Climate negotiators will meet again in Tianjin (China) on 4-6 October to prepare for the climate conference in Cancún at the end of the year. But there is little optimism that a new climate treaty can be concluded in the Mexican city.
EU Climate Action Commissioner Connie Hedegaard, for one, predicts that talks in Cancún will be "very difficult" and expects an agreement to be struck in South Africa in 2011.
While forging consensus among more than 180 nations in the UN context has proved difficult and time-consuming, governments have been seeking bilateral partnerships to urgently cut greenhouse gas emissions and address climate change urgently.
"Bilateral agreements may become more popular as the lack of movement in the US, in particular, slows agreement on comprehensive international action," said Jason Anderson, head of European climate and energy policy at WWF.
The US sent shockwaves among its negotiating partners when the Senate dropped broad climate change legislation from its agenda in June as it became clear it would not have enough votes to pass. Last week (21 September), a bipartisan group of senators introduced a stand-alone bill aimed at creating a renewable electricity standard (RES), in an attempt to rescue part of the wider legislation.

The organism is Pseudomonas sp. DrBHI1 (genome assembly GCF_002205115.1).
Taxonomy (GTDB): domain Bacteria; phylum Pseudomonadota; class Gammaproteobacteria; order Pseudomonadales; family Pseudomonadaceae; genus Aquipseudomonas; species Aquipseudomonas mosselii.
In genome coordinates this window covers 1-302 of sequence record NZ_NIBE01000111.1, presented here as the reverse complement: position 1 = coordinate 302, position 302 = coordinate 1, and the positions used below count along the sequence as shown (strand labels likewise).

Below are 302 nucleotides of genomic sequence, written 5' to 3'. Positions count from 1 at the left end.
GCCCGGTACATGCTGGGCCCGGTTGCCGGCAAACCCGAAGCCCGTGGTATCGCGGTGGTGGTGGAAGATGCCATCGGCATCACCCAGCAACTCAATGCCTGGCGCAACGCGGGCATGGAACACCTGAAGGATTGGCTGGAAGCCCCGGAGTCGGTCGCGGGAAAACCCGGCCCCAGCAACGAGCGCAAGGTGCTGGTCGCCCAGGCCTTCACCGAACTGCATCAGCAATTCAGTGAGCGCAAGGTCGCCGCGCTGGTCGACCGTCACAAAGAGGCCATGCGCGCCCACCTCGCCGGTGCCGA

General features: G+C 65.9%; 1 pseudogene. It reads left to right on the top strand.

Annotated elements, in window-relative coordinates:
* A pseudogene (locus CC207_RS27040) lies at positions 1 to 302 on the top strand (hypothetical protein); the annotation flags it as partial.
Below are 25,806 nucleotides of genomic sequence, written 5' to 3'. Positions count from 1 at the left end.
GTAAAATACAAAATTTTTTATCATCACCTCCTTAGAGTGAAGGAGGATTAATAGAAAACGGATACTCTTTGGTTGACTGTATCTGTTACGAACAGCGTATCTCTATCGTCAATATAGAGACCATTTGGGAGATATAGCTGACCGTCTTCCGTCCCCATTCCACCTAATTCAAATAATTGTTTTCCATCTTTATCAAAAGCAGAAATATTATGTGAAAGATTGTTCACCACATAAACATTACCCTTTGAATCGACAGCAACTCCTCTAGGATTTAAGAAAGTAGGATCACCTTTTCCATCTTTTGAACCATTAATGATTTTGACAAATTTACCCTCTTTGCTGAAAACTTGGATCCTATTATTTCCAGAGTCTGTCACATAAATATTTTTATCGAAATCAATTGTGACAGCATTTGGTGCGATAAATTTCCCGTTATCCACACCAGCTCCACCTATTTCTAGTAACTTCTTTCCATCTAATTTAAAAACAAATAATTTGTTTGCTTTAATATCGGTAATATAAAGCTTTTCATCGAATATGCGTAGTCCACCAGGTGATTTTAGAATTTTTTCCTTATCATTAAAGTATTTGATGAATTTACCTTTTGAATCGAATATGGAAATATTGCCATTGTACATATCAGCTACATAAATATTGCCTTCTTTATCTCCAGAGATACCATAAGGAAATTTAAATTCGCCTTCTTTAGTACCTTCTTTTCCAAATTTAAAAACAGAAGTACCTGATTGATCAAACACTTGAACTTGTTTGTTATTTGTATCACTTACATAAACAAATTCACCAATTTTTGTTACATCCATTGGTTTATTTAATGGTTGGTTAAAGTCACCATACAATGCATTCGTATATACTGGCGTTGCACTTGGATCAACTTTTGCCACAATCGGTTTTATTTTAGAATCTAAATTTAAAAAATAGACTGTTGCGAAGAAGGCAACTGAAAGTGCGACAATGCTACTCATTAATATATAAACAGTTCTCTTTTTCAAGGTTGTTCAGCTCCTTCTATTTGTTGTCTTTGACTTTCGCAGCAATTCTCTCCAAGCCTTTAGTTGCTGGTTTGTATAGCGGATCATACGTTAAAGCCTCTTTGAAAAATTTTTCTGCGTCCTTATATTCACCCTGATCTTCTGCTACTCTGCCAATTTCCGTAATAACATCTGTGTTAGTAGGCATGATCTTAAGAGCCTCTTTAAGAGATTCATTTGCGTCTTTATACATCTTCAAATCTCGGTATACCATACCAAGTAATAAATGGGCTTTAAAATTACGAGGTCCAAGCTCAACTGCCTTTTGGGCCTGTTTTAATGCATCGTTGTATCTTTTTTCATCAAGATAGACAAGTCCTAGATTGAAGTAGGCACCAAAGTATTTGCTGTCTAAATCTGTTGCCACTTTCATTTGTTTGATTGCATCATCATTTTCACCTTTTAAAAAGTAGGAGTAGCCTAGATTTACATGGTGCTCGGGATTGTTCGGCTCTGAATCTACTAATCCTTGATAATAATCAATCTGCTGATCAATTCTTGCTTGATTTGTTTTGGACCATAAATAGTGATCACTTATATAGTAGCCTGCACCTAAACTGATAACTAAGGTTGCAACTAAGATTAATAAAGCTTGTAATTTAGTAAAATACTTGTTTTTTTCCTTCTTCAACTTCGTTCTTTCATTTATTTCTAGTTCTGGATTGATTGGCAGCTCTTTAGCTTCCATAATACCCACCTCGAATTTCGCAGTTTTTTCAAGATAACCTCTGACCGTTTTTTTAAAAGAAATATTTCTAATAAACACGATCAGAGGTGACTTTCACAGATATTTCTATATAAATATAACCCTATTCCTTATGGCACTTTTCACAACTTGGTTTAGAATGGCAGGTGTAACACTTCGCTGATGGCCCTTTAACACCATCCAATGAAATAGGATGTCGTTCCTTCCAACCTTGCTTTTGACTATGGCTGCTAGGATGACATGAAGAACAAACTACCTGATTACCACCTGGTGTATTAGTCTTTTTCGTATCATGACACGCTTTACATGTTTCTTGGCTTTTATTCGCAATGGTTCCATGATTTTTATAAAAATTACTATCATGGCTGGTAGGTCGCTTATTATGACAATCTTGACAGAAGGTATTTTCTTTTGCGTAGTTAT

But despite the lack of domestic climate legislation, the country has signed cooperation agreements with strategic partners like Mexico, Russia and Brazil.
As a sign of the increasing weight of China in international efforts to cut greenhouse gas emissions, the US signed a memorandum of understanding with Beijing to enhance cooperation on climate change and energy in July 2009.
The agreement was fleshed out during President Barack Obama's visit to Beijing the following November, with a package of initiatives including the establishment of a joint Clean Energy Research Centre, an electric vehicles initiative, a joint energy efficiency action plan and a renewable energy partnership.
Washington has also started similar partnerships with India after the signature of a memorandum of understanding in November 2009 on enhancing cooperation on energy efficiency, clean energy and climate change.